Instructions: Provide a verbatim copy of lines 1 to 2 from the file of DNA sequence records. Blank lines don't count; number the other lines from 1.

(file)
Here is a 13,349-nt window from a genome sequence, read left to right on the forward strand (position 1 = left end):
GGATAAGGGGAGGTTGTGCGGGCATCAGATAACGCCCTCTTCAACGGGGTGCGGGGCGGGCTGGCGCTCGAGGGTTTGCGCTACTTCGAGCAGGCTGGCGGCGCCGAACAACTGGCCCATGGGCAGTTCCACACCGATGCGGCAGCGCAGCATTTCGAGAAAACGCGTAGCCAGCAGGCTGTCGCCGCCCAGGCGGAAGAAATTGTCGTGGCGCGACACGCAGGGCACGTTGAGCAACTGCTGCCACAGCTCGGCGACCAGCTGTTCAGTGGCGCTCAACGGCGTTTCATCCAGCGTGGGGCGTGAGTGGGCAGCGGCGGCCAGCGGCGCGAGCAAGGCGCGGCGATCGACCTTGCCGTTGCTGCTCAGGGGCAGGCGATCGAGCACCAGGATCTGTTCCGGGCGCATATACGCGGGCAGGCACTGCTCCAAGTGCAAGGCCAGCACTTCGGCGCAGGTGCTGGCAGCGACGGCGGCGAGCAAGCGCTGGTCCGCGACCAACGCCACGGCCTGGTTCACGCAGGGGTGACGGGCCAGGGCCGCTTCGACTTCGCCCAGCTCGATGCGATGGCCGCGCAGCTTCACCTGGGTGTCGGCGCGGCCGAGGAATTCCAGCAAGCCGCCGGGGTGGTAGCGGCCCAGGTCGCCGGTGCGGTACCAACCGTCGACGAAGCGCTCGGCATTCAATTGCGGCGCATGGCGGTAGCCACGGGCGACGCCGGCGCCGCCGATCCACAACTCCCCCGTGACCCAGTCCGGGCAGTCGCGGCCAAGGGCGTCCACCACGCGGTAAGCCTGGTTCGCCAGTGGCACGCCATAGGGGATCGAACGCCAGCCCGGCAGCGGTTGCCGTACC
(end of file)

Here is a 13,349-nt window from a genome sequence, read left to right on the forward strand (position 1 = left end):
GGATAAGGGGAGGTTGTGCGGGCATCAGATAACGCCCTCTTCAACGGGGTGCGGGGCGGGCTGGCGCTCGAGGGTTTGCGCTACTTCGAGCAGGCTGGCGGCGCCGAACAACTGGCCCATGGGCAGTTCCACACCGATGCGGCAGCGCAGCATTTCGAGAAAACGCGTAGCCAGCAGGCTGTCGCCGCCCAGGCGGAAGAAATTGTCGTGGCGCGACACGCAGGGCACGTTGAGCAACTGCTGCCACAGCTCGGCGACCAGCTGTTCAGTGGCGCTCAACGGCGTTTCATCCAGCGTGGGGCGTGAGTGGGCAGCGGCGGCCAGCGGCGCGAGCAAGGCGCGGCGATCGACCTTGCCGTTGCTGCTCAGGGGCAGGCGATCGAGCACCAGGATCTGTTCCGGGCGCATATACGCGGGCAGGCACTGCTCCAAGTGCAAGGCCAGCACTTCGGCGCAGGTGCTGGCAGCGACGGCGGCGAGCAAGCGCTGGTCCGCGACCAACGCCACGGCCTGGTTCACGCAGGGGTGACGGGCCAGGGCCGCTTCGACTTCGCCCAGCTCGATGCGATGGCCGCGCAGCTTCACCTGGGTGTCGGCGCGGCCGAGGAATTCCAGCAAGCCGCCGGGGTGGTAGCGGCCCAGGTCGCCGGTGCGGTACCAACCGTCGACGAAGCGCTCGGCATTCAATTGCGGCGCATGGCGGTAGCCACGGGCGACGCCGGCGCCGCCGATCCACAACTCCCCCGTGACCCAGTCCGGGCAGTCGCGGCCAAGGGCGTCCACCACGCGGTAAGCCTGGTTCGCCAGTGGCACGCCATAGGGGATCGAACGCCAGCCCGGCAGCGGTTGCCGTACC